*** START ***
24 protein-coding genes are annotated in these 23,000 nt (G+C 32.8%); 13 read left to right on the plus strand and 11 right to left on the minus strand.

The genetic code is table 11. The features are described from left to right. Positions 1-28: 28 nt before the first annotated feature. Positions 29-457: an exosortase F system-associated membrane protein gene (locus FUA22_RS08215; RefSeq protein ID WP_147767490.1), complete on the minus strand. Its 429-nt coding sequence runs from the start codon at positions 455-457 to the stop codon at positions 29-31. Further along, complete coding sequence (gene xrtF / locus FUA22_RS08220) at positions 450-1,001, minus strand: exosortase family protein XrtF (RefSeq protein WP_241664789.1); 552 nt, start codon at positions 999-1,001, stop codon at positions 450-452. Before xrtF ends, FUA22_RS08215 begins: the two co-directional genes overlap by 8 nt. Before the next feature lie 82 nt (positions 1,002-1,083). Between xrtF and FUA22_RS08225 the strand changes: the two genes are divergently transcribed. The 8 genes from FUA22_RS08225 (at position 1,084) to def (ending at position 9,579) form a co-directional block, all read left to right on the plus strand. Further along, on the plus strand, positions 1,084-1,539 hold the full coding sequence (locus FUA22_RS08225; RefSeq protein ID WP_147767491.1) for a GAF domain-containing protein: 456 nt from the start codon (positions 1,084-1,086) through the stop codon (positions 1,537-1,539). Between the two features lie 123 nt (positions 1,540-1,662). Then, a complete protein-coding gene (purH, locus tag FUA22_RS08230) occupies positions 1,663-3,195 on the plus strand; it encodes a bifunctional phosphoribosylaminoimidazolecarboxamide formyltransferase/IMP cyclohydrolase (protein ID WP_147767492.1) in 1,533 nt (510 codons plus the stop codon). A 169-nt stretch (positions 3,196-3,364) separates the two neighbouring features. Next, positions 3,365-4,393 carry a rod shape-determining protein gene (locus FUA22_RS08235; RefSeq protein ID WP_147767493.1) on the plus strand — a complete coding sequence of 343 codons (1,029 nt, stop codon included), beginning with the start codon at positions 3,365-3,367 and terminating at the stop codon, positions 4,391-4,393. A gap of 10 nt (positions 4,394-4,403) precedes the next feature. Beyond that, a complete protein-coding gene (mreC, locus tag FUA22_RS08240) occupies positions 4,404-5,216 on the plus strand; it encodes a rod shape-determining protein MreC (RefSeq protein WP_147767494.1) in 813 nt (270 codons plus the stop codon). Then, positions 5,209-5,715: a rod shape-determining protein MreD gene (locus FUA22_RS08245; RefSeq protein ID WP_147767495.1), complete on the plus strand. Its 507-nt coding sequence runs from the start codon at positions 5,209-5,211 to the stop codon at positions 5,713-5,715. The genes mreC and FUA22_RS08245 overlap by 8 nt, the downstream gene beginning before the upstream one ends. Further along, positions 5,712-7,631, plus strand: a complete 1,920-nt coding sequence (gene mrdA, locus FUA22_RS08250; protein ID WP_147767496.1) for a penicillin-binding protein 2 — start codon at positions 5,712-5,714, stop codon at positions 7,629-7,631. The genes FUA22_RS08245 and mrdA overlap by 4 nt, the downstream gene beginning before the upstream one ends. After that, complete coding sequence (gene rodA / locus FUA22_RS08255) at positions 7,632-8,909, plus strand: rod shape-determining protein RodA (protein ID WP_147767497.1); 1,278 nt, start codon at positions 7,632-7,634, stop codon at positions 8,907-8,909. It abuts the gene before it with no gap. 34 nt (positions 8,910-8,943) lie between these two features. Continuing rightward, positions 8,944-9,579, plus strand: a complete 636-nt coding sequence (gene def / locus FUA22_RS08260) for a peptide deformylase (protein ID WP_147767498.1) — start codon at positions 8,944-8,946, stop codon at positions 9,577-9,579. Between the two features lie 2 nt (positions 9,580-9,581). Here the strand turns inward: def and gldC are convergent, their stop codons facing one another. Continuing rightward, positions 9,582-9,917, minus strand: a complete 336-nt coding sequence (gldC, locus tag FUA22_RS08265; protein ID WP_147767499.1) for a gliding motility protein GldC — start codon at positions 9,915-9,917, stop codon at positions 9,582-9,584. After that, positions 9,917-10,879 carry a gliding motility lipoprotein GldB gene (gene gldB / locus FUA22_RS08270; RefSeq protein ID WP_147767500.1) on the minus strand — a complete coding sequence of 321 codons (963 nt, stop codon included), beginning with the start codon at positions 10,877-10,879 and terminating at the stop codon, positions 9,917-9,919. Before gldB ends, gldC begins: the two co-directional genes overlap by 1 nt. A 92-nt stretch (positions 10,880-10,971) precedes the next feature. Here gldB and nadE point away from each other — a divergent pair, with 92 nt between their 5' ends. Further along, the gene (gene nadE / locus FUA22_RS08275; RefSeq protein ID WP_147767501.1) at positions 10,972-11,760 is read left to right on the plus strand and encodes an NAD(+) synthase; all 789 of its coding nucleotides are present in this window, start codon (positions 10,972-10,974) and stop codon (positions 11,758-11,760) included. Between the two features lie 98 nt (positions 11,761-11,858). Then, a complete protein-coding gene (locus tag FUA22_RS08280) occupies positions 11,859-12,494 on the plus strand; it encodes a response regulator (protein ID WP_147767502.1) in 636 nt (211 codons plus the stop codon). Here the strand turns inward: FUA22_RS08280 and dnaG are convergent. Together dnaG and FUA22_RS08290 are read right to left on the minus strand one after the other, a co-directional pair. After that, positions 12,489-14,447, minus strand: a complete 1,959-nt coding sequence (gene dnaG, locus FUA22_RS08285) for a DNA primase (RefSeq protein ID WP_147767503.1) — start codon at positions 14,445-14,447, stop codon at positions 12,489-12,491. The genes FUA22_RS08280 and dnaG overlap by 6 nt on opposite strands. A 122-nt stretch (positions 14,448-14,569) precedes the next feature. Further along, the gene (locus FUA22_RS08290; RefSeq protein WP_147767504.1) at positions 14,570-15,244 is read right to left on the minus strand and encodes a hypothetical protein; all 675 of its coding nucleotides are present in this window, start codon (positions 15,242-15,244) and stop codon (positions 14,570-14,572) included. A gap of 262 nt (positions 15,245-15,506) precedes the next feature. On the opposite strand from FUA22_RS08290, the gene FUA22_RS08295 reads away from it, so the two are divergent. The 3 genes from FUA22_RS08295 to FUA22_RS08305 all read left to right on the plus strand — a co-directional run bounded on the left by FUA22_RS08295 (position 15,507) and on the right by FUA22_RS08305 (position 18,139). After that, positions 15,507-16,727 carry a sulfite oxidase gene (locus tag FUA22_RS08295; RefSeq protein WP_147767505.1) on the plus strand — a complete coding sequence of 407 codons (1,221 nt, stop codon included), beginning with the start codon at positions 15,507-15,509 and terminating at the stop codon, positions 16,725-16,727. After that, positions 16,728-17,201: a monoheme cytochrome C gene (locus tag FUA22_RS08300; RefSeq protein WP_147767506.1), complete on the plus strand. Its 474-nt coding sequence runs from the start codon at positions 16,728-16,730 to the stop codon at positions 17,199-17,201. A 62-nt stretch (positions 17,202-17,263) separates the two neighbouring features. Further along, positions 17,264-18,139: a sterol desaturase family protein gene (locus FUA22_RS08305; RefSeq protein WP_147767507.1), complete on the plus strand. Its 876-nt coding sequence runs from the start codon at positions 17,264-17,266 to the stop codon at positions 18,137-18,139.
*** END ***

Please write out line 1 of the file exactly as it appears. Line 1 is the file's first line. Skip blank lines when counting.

24 protein-coding genes are annotated in these 23,000 nt (G+C 32.8%); 13 read left to right on the plus strand and 11 right to left on the minus strand.